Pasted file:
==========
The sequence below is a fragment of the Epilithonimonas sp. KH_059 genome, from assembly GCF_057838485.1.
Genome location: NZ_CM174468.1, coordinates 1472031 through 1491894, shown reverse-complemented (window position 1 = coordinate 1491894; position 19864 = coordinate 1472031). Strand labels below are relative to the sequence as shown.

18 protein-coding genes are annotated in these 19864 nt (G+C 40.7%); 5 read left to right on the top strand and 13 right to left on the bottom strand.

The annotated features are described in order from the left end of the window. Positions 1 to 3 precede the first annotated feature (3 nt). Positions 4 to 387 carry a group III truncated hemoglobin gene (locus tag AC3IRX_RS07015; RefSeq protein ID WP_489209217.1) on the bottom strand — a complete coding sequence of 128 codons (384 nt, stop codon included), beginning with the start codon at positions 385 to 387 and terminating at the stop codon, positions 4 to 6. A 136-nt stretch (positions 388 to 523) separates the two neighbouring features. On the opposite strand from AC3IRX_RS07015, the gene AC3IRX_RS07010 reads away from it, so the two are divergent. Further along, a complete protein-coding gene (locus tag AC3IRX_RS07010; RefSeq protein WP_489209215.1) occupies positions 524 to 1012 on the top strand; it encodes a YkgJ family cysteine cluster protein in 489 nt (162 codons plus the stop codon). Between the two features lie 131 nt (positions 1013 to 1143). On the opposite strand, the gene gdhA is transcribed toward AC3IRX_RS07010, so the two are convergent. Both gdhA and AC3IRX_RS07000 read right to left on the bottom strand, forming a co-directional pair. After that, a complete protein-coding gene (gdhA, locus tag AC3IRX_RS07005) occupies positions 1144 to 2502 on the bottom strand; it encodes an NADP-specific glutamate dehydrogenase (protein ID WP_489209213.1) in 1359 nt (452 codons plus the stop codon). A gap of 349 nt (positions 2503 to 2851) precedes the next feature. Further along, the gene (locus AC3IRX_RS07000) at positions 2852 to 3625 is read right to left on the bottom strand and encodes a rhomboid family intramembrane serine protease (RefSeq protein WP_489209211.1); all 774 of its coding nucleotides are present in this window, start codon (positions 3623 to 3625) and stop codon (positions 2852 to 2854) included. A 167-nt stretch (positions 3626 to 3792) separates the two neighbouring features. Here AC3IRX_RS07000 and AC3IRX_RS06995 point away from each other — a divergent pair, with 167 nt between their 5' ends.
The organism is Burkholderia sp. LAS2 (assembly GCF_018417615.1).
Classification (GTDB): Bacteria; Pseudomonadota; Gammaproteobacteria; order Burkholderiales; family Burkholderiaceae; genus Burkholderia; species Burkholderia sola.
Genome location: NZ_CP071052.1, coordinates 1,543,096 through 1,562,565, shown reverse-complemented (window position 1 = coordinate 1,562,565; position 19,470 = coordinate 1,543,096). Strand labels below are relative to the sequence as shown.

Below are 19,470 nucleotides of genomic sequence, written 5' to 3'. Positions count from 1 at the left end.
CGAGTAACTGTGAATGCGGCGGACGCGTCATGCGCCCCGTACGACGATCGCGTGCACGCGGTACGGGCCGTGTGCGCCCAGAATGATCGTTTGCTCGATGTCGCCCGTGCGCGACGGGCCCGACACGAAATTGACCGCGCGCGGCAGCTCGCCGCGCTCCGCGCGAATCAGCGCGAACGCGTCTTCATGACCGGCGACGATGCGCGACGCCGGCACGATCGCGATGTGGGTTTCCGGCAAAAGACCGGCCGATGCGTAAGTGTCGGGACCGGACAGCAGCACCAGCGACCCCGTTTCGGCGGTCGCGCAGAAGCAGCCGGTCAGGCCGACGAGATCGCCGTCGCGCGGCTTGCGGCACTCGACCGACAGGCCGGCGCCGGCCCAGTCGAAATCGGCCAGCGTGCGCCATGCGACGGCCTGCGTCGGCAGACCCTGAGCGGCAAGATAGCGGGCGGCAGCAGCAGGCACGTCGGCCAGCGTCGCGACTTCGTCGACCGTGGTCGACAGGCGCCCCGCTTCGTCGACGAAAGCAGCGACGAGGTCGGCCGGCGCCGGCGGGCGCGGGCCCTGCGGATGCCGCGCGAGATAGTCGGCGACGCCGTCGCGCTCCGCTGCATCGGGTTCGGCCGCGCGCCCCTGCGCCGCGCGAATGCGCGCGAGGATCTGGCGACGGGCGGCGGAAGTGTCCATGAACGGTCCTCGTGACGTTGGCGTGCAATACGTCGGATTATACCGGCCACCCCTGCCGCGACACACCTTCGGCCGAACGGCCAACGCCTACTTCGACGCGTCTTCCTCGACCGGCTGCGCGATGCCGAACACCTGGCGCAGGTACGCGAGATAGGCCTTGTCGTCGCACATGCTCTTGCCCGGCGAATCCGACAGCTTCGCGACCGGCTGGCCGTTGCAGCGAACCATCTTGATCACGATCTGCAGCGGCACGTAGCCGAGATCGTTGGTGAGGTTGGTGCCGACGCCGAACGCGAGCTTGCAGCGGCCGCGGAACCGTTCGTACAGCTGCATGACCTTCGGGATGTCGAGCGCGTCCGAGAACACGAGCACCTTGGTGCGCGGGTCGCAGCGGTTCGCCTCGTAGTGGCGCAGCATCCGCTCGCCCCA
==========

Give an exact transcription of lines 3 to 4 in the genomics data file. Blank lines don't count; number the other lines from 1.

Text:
18 protein-coding genes are annotated in these 19864 nt (G+C 40.7%); 5 read left to right on the top strand and 13 right to left on the bottom strand.

The annotated features are described in order from the left end of the window. Positions 1 to 3 precede the first annotated feature (3 nt). Positions 4 to 387 carry a group III truncated hemoglobin gene (locus tag AC3IRX_RS07015; RefSeq protein ID WP_489209217.1) on the bottom strand — a complete coding sequence of 128 codons (384 nt, stop codon included), beginning with the start codon at positions 385 to 387 and terminating at the stop codon, positions 4 to 6. A 136-nt stretch (positions 388 to 523) separates the two neighbouring features. On the opposite strand from AC3IRX_RS07015, the gene AC3IRX_RS07010 reads away from it, so the two are divergent. Further along, a complete protein-coding gene (locus tag AC3IRX_RS07010; RefSeq protein WP_489209215.1) occupies positions 524 to 1012 on the top strand; it encodes a YkgJ family cysteine cluster protein in 489 nt (162 codons plus the stop codon). Between the two features lie 131 nt (positions 1013 to 1143). On the opposite strand, the gene gdhA is transcribed toward AC3IRX_RS07010, so the two are convergent. Both gdhA and AC3IRX_RS07000 read right to left on the bottom strand, forming a co-directional pair. After that, a complete protein-coding gene (gdhA, locus tag AC3IRX_RS07005) occupies positions 1144 to 2502 on the bottom strand; it encodes an NADP-specific glutamate dehydrogenase (protein ID WP_489209213.1) in 1359 nt (452 codons plus the stop codon). A gap of 349 nt (positions 2503 to 2851) precedes the next feature. Further along, the gene (locus AC3IRX_RS07000) at positions 2852 to 3625 is read right to left on the bottom strand and encodes a rhomboid family intramembrane serine protease (RefSeq protein WP_489209211.1); all 774 of its coding nucleotides are present in this window, start codon (positions 3623 to 3625) and stop codon (positions 2852 to 2854) included. A 167-nt stretch (positions 3626 to 3792) separates the two neighbouring features. Here AC3IRX_RS07000 and AC3IRX_RS06995 point away from each other — a divergent pair, with 167 nt between their 5' ends.